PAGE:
Since 2001 the FoEME Good Water Neighbors project has been working with Israeli, Palestinian and Jordanian communities that are mutually dependent on shared water resources. Each community is partnered with a neighboring community. Good Water Neighbors works with local community members on water education, awareness and development. GWN uses dependence on shared water sources as a basis for dialogue and cooperation between partnered communities.

FoEME has published its own study of environmental peacebuilding,[11] and circulates a monthly "environmental peacemaking" listserv.

Arava Institute for Environmental Studies[edit]

The institute opened in the 1996-7 academic year. For one or two semesters students from Israel, Jordan, Palestine, Egypt and overseas live and study together on Kibbutz Ketura (in a remote part of the Negev desert south of the West Bank and just across the valley from Jordan) and receive university credit.[12] Enrolment, which is capped at 45, has varied. From 1996 to 2010, about 600 students have studied at the institute. University credit is now received through Ben Gurion University, and the institute co-sponsors a Master's program with Ben Gurion, in which some of its alumni have studied.

The alumni division maintains active Yahoo and Facebook "groups." Alumni involvement is supplemented by the Arava Alumni Peace and Environment Network (AAPEN) which held its first meeting in Aqaba in 2005 and has held subsequent meetings and other activities. The institute has also developed as a research center. The institute participates in projects as partners with Palestinian and Jordanian researchers and research organizations. These projects have included developing a center for sustainable agriculture, developing policy options for the Dead Sea, transboundary stream restoration, and a study of health effects from exposure to airborne particles. These projects involve links to international networks of research funding, and have brought regional conferences to the institute on a regular basis. The institute has co-sponsored a conference on alternative energy and the supported the development of the solar power oriented Arava Power Corporation.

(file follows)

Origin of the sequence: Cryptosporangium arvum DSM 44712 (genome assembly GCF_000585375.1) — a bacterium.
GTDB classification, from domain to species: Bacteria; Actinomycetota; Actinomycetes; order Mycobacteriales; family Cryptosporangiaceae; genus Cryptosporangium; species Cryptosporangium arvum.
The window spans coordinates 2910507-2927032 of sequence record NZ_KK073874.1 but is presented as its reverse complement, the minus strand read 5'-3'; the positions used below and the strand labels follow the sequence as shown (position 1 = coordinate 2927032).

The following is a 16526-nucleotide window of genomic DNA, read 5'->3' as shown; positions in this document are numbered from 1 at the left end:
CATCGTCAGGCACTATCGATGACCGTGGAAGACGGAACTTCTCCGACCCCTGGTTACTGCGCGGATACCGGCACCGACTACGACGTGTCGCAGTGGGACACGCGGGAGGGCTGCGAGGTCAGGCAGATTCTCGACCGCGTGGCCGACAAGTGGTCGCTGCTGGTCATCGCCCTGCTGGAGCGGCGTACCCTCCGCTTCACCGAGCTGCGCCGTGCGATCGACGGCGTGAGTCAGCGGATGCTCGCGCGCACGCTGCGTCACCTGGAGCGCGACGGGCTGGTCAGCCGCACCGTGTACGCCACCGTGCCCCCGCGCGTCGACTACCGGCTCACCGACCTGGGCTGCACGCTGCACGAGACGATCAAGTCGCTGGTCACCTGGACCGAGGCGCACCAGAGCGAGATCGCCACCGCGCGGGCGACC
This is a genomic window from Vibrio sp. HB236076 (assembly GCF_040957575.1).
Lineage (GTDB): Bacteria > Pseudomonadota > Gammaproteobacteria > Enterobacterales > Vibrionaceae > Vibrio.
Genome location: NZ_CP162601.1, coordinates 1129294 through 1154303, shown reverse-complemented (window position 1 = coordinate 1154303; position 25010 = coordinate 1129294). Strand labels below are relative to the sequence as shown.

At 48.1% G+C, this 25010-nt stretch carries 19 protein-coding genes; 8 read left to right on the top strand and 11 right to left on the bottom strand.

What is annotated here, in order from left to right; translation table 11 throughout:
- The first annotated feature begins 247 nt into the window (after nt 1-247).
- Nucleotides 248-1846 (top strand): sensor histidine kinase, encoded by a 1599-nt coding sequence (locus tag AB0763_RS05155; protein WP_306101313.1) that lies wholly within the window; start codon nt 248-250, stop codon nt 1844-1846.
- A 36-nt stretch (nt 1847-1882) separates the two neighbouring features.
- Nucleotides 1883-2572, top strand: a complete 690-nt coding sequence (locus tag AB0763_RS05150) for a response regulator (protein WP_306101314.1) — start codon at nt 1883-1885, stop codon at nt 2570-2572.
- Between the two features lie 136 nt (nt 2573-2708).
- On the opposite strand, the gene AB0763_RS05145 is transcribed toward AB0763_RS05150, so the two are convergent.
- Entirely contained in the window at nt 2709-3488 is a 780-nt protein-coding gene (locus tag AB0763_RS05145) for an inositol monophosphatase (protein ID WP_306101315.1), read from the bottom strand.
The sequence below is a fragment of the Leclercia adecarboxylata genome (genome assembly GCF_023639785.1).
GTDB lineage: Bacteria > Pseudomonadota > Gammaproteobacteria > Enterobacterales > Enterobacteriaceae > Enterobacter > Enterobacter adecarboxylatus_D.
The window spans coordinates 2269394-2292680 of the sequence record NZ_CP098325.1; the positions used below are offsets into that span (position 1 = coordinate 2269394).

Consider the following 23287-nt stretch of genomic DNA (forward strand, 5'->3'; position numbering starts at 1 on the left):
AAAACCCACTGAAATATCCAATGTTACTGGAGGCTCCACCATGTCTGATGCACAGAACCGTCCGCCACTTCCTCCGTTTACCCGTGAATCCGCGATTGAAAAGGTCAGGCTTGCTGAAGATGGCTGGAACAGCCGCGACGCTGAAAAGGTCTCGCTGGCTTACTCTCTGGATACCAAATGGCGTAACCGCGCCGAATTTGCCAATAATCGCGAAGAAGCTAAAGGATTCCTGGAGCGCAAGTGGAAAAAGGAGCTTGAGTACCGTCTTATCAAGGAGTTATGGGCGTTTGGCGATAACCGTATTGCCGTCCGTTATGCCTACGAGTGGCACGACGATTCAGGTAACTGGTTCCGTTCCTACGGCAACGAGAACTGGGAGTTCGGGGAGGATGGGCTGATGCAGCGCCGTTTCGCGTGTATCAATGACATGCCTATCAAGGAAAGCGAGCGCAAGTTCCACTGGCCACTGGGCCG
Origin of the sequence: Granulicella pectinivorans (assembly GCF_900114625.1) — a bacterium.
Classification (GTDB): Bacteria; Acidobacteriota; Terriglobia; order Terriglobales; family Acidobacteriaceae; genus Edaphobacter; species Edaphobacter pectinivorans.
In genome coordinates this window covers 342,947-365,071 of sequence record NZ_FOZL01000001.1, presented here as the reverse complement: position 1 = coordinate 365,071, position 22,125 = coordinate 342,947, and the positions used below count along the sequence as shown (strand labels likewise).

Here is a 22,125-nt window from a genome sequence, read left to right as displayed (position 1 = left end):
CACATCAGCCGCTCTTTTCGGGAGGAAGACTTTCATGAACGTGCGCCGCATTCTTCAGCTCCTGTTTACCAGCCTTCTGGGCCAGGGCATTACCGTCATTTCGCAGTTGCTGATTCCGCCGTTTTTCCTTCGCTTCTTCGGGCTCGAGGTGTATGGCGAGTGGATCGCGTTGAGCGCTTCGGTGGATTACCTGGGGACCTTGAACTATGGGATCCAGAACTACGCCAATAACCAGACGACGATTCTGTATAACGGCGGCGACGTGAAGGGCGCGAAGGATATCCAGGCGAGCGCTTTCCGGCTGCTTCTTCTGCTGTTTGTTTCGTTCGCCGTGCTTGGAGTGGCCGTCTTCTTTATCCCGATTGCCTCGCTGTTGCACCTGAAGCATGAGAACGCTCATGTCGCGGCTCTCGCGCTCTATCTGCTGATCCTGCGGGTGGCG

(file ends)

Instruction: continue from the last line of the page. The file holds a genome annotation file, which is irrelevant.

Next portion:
See also[edit]

References[edit]

  1. ^ Galtung, Johan. 1975. "Three approaches to peace: peacekeeping, peacemaking and peacebuilding." In Peace, War and Defence - Essays in Peace Research Vol. 2, 282-304. Copenhagen: Christian Ejlers.
  2. ^ Lederach, John Paul. Building Peace: Sustainable Reconciliation in Divided Societies (Washington, DC: United States Institute of Peace Press) 1997.
  3. ^ Carius, A. (2006). Environmental Peacebuilding: Cooperation as an Instrument of Crisis Prevention and Peacebuilding: Conditions for Success and Constraints. The German Federal Ministry for Economic Cooperation and Development.
  4. ^ Halle, S. (Editor). (2009). From Conflict to Peacebuilding: The Role of Natural Resources and Environment. United Nations Environment Programme. Nairobi: Kenya.
  5. ^ Conca, K., & Wallace, J. (2009). Environment and Peacebuilding in War-torn Societies: Lessons from the UN Environment Programme's Experience with Postconflict Assessment. Global Governance, 15, 4, pp. 185-105.
  6. ^ UNEP. (2004). Understanding Environment, Conflict, and Cooperation. Nairobi: Kenya.
  7. ^ Halle, S. (Editor). (2009). From Conflict to Peacebuilding: The Role of Natural Resources and Environment. United Nations Environment Programme. Nairobi: Kenya.
  8. ^ Obi, Cyril I. 2005. Environmental Movements in Sub-Saharan Africa: A Political Ecology of Power and Conflict. UNRISD Programme on Civil Society and Social Movements, Paper Number 15, January.
  9. ^ Schoenfeld, Stuart. 2010. "Environment and Human Security in the Eastern Mediterranean: Regional Environmentalism in the Reframing of Palestinian-Israeli-Jordanian Relations" in P. H. Liotta, David Mouat, Judith Lancaster, Bill Kepner and David Smith, eds. Achieving Environmental Security: Ecosystem Services and Human Welfare. Amsterdam: IOS Press.
  10. ^ Kramer, A. (2008). Regional Water Cooperation and Peacebuilding in the Middle East. Adelphi Research, Initiative For Peace.
  11. ^ Harari, N., & Roseman, J. (2008). Environmental Peacebuilding Theory and Practice: A Case Study of the Good Water Neighbours Project and In Depth Analysis of the Wadi Fukin / Tzur Hadassah Communities. EcoPeace / Friends of the Earth Middle East.
  12. ^ Alleson, Ilan and Stuart Schoenfeld. 2007. "Environmental Justice and Peacebuilding in the Middle East," Peace Review 19:371-379.

External links[edit]